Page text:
In the bi-weekly newsletter Eye on the Economy, NAHB Chief Economist Robert Dietz provided the following overview of the nation’s economy and its impact on the housing market.
Consumer inflation, led by rising rent costs, surged in June. The Consumer Price Index (CPI) posted a 9.1% year-over-year gain, which was the largest since 1981. This was even higher than expected by most economists — and the Fed itself — and shows that inflation in the broadest sense has not yet peaked.
However, an alternative measure used by the Fed, Core Personal Consumption Expenditure (PCE) inflation, likely has peaked. The shelter component of CPI (i.e., housing) makes up 40% of the inflation reading, with rent for primary residences increasing 0.8% in June alone — the largest gain since 1986.
The June inflation data guarantee that the Fed will increase the federal funds rate by 75 basis points during its policy meeting at the end of July. In fact, because June’s inflation measure was worse than expected, there is a rising chance the Fed increases by 100 basis points, pushing the federal funds rate to 2.75% and inverting much of the yield curve. With the 10-year Treasury rate near 3%, the Fed’s projected monetary policy path would take the funds rate to 3.8% by early 2023, which the NAHB economic forecast indicates will bring on a recession.
This raises the question: Is the U.S. economy already in a recession? First-quarter GDP growth was down 1.6%, and we estimate that GDP growth for the second quarter was down by at least 1.5%. This meets the traditional definition of a recession: two quarters of negative growth.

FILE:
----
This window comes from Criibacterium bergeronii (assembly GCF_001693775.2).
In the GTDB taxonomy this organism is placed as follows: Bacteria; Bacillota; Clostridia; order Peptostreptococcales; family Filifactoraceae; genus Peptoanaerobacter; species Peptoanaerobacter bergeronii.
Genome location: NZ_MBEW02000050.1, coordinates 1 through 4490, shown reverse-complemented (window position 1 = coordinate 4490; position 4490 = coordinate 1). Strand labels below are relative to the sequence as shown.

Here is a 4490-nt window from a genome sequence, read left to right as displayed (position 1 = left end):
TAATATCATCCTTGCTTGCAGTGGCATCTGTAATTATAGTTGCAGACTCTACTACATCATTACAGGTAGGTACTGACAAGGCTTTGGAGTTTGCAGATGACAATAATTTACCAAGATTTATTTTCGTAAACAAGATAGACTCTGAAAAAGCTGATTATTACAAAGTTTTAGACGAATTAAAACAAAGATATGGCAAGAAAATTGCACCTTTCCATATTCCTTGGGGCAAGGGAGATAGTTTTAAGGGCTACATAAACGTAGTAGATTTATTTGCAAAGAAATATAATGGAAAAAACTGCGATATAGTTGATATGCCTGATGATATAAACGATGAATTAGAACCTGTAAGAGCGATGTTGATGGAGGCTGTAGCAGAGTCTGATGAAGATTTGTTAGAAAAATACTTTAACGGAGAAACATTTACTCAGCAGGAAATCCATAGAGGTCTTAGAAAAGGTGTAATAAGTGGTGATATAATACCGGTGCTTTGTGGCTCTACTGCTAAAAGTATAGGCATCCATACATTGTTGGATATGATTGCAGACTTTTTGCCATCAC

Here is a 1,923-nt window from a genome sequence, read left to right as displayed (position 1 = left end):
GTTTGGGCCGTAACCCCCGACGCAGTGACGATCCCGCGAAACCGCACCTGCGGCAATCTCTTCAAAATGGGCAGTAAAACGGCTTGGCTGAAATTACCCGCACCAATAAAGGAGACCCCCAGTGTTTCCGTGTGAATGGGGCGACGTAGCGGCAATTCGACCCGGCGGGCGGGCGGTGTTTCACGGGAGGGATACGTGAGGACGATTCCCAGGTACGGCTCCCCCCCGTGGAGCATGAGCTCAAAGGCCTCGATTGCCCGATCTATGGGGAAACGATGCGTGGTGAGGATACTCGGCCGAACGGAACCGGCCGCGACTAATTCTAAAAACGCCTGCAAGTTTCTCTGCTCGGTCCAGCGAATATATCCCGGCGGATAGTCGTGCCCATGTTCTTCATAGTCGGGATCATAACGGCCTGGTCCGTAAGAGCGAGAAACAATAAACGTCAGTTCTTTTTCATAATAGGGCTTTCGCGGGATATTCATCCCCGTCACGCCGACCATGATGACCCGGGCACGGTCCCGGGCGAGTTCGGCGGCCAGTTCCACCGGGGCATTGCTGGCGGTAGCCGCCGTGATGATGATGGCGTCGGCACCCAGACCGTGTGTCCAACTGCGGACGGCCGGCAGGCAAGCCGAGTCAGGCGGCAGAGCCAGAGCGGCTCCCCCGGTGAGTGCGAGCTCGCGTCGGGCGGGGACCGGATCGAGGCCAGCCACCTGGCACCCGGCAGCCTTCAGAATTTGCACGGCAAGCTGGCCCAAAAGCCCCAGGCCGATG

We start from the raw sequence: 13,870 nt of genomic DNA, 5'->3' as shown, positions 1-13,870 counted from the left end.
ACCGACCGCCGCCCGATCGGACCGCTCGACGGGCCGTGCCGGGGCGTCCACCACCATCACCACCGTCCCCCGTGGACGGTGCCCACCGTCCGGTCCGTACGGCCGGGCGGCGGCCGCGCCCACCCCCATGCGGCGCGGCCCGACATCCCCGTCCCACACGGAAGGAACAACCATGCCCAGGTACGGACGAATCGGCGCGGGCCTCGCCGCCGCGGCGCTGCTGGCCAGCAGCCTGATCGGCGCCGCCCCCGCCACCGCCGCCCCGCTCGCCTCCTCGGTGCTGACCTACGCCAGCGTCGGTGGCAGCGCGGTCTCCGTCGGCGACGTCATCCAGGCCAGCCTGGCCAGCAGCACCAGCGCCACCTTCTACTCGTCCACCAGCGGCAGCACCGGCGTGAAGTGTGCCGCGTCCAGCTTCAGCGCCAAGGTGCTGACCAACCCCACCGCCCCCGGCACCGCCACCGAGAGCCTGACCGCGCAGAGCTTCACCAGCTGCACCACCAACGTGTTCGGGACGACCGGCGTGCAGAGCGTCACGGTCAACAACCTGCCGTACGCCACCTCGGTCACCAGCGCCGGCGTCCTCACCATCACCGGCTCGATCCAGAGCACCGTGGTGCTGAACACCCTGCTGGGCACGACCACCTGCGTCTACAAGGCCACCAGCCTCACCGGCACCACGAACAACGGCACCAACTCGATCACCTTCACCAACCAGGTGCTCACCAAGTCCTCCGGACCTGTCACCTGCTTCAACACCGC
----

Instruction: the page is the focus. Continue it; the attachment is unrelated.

However, the National Bureau of Economic Research (NBER), the quasi-official body for calling recessions, takes a broader view looking for both GDP contraction and labor market deterioration. But the labor market remains tight: In June, the economy created 372,000 net jobs, and the unemployment rate remained historically low at 3.6%.
The recession question is somewhat academic. Whether NBER calls it as such, the economy is experiencing a downturn, with the Federal Reserve aggressively tightening financial conditions, the housing market slowing quickly (as evidenced by six straight months of declining builder sentiment), and hiring freezes and limited layoffs spreading among some sectors of the economy.
The first half of 2022 marked a slowdown that will yield several quarters of weak growth and rising unemployment. This will ultimately lead to an “official” recession, although it will be mild compared to the Great Recession a decade ago.
And recall that although housing market weakness can lead the economy into a downturn, housing is typically the first sector to rebound as markets recover. This will be helped by the fact that there remains a housing deficit in the United States.
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